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Towards the achievement of a population based preventive strategy
While speed management is a key element in the road safety strategies of many regional and national governments, there is little consensus and much controversy over the specific speed reduction interventions that have been employed. Considerable heat—and relatively little light—has accompanied the public debates.
This paper reviews the evidence for a population based speed reduction strategy, based predominantly on the widespread mismatch between extant speed limits and levels of infrastructure safety. It then explores how jurisdictions have inflamed public opposition to their interventions with flawed public policy decision making and concludes, hopefully, by putting the baby firmly back in the bath.
EVIDENCE FOR SPEED REDUCTION IS IRREFUTABLE
There can be no doubt that decreasing vehicle travel speeds reduces stopping distances and impact speeds, and thus the incidence of serious casualties and fatalities. While individual studies can be criticised, the weight of evidence, both within and across methodological paradigms, is overwhelming:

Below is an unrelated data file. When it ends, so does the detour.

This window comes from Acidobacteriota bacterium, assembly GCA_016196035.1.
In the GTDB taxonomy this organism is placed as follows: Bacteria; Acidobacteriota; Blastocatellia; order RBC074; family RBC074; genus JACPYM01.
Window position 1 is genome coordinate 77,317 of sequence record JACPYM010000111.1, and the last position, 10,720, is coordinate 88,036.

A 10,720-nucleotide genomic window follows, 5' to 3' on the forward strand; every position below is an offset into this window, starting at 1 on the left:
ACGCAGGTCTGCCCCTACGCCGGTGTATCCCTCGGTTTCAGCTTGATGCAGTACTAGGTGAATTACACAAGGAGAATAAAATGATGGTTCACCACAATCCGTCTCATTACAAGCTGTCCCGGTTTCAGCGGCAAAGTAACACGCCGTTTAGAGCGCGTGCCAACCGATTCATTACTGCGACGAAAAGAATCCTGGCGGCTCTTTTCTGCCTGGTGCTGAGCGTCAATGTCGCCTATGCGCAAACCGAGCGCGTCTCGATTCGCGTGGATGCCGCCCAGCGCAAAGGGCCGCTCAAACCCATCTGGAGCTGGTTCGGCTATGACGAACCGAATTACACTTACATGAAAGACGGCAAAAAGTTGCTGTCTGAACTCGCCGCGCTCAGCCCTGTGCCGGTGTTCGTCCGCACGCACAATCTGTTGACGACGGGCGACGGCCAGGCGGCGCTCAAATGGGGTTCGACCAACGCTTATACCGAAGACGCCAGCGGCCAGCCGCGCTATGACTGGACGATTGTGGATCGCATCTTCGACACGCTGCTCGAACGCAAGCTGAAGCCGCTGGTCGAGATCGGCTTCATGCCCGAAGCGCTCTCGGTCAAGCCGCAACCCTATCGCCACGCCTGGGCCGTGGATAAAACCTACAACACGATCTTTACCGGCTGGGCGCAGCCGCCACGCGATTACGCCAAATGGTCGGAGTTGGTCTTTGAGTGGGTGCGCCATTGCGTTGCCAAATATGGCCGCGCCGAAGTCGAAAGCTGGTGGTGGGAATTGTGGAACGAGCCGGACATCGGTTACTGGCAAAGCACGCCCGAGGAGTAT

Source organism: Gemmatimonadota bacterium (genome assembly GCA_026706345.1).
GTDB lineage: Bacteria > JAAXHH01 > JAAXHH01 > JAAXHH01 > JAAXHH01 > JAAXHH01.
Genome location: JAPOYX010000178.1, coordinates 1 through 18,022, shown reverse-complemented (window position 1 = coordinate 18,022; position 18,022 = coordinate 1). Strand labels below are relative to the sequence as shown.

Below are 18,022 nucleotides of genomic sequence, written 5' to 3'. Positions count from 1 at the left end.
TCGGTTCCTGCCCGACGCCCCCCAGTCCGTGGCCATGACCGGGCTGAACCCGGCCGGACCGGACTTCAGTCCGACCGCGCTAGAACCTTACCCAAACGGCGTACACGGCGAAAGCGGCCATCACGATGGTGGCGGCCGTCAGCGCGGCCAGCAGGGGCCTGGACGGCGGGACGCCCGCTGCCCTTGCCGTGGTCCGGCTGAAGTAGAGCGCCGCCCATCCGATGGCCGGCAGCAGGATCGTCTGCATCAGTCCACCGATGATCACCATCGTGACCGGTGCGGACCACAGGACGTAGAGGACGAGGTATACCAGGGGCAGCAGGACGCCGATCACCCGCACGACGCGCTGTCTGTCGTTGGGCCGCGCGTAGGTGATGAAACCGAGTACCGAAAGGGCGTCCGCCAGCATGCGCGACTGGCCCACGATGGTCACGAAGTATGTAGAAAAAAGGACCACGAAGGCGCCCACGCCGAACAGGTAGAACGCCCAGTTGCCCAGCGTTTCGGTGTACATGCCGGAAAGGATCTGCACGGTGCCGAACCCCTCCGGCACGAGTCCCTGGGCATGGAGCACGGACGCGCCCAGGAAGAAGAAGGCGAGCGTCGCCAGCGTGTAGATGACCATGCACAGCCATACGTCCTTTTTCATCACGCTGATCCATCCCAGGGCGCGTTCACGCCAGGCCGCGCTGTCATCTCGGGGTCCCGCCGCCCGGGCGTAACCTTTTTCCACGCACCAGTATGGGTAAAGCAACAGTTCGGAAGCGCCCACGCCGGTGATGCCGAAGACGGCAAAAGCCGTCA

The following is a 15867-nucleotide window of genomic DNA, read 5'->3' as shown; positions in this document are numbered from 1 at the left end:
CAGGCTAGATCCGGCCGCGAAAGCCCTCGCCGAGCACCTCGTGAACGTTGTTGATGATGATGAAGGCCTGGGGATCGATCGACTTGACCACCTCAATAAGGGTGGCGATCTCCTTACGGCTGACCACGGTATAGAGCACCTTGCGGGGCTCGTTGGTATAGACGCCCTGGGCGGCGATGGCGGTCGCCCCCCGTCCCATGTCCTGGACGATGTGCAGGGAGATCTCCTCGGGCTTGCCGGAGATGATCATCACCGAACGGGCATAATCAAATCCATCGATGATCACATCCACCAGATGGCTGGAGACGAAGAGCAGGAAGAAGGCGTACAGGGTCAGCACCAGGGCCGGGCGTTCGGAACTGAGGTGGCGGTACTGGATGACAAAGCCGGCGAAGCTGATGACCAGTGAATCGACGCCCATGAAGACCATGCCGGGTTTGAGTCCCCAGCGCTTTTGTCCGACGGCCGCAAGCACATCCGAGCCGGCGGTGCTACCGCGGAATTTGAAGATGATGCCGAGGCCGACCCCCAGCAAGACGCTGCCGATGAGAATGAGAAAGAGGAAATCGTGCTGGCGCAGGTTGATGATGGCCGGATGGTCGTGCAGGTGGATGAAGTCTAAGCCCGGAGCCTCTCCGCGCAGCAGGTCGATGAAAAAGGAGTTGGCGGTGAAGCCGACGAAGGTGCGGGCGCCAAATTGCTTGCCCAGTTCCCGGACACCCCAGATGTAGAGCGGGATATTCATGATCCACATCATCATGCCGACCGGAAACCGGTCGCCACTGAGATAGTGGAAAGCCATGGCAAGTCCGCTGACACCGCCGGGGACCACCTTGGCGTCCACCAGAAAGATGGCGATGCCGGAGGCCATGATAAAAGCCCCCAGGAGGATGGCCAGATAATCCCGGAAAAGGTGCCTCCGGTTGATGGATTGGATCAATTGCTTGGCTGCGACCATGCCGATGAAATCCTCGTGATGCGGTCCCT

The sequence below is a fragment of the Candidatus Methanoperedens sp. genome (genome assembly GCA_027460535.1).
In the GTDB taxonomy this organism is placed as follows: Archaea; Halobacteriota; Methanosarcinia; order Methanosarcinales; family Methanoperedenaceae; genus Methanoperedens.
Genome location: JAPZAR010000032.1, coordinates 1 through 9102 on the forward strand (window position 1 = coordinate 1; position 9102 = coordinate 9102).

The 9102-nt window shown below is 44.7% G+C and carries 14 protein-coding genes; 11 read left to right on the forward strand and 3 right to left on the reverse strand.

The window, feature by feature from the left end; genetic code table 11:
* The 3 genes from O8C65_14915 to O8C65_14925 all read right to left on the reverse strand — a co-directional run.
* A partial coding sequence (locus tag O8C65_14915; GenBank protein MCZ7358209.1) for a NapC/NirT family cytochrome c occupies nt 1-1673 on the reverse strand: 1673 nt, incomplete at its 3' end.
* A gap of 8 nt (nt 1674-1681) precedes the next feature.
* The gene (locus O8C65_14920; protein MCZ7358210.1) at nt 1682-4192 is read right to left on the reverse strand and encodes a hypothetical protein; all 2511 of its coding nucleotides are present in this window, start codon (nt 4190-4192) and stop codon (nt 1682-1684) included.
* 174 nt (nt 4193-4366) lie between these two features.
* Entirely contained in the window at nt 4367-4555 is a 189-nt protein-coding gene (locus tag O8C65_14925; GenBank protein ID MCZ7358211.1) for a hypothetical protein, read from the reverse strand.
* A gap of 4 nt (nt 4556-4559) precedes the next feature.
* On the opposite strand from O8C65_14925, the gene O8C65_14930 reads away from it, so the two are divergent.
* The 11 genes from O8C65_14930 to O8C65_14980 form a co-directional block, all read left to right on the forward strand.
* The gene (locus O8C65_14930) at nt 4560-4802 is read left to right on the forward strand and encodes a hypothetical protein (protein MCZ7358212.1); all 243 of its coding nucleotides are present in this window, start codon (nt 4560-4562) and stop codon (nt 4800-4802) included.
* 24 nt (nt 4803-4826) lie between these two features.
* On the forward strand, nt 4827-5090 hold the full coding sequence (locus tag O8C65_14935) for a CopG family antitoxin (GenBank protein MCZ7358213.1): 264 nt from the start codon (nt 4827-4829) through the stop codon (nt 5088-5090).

Numerous studies, across many countries, have evaluated the injury outcomes of changes in prevailing speed limits, both urban and rural. Almost invariably, fatalities and serious casualties have fallen when speed limits have been lowered and have increased when speed limits have been raised.1,2 On interstate highways in the United States, for example, the limit was reduced in the 1970s, restored to its original level in the late 1980s then further increased, in numerous states, in the mid to late 1990s. Fatalities fell, rose, and then rose again correspondingly.3,4 Such is the consistency of results from these types of study that some writers have posited predictive relationships between shifts in speed distribution and crash injury outcomes.
Case-control studies, of which there are few, show that both the probability of involvement in a casualty crash and the severity of injury when a crash occurs increase …
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